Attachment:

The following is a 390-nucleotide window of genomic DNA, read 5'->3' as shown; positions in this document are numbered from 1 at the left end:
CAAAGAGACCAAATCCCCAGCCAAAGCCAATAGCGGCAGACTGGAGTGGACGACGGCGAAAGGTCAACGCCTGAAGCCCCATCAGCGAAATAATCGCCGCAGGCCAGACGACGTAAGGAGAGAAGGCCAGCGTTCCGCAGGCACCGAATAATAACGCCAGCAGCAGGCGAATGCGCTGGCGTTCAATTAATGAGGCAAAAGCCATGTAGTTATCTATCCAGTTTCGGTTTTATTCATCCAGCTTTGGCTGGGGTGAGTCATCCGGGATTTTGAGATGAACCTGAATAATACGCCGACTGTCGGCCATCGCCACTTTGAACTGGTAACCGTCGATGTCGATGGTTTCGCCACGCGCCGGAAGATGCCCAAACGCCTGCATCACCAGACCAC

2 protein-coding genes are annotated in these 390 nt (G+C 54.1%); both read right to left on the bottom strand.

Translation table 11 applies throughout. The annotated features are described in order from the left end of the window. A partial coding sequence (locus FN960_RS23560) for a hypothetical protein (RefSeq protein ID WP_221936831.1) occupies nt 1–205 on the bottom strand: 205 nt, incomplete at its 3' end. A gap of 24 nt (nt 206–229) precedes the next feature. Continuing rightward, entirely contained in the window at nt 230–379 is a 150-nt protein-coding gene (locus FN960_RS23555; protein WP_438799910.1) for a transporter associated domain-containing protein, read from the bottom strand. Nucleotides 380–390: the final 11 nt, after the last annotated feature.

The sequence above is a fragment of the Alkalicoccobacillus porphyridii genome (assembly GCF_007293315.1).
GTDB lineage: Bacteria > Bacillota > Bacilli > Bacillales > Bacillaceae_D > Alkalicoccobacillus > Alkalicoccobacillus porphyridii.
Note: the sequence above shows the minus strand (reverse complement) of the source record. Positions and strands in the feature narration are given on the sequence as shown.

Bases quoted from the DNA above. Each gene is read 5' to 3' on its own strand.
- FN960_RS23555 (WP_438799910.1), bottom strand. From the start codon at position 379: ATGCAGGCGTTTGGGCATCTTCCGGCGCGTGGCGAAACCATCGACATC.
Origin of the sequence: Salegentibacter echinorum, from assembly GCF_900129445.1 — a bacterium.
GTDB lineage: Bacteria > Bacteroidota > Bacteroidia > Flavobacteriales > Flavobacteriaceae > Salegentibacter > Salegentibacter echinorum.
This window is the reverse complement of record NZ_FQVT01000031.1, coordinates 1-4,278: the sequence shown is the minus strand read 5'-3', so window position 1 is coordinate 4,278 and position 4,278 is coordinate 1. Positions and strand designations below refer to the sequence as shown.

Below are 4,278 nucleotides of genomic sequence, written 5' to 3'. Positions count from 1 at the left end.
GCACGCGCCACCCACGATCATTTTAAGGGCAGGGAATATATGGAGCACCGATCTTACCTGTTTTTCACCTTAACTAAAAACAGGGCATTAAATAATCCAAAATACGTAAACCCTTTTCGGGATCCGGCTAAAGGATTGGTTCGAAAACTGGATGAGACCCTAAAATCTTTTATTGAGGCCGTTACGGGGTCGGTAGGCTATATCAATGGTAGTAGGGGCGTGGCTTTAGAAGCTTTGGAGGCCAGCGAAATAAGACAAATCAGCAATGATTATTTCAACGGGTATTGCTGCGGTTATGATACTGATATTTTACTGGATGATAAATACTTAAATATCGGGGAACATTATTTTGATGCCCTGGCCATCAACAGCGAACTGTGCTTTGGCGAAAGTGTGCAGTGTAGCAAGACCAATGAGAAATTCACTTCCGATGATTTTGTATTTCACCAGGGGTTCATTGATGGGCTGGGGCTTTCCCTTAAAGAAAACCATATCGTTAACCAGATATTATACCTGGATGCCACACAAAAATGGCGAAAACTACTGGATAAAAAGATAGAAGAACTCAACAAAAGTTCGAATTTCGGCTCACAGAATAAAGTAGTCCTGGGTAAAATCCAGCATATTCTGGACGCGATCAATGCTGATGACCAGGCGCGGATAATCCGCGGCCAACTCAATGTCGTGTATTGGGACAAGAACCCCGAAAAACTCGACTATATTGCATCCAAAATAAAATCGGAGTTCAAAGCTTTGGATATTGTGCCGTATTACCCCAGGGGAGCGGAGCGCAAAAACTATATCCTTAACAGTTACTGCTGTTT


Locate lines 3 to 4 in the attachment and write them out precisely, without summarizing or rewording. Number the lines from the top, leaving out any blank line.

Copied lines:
2 protein-coding genes are annotated in these 390 nt (G+C 54.1%); both read right to left on the bottom strand.

Translation table 11 applies throughout. The annotated features are described in order from the left end of the window. A partial coding sequence (locus FN960_RS23560) for a hypothetical protein (RefSeq protein ID WP_221936831.1) occupies nt 1–205 on the bottom strand: 205 nt, incomplete at its 3' end. A gap of 24 nt (nt 206–229) precedes the next feature. Continuing rightward, entirely contained in the window at nt 230–379 is a 150-nt protein-coding gene (locus FN960_RS23555; protein WP_438799910.1) for a transporter associated domain-containing protein, read from the bottom strand. Nucleotides 380–390: the final 11 nt, after the last annotated feature.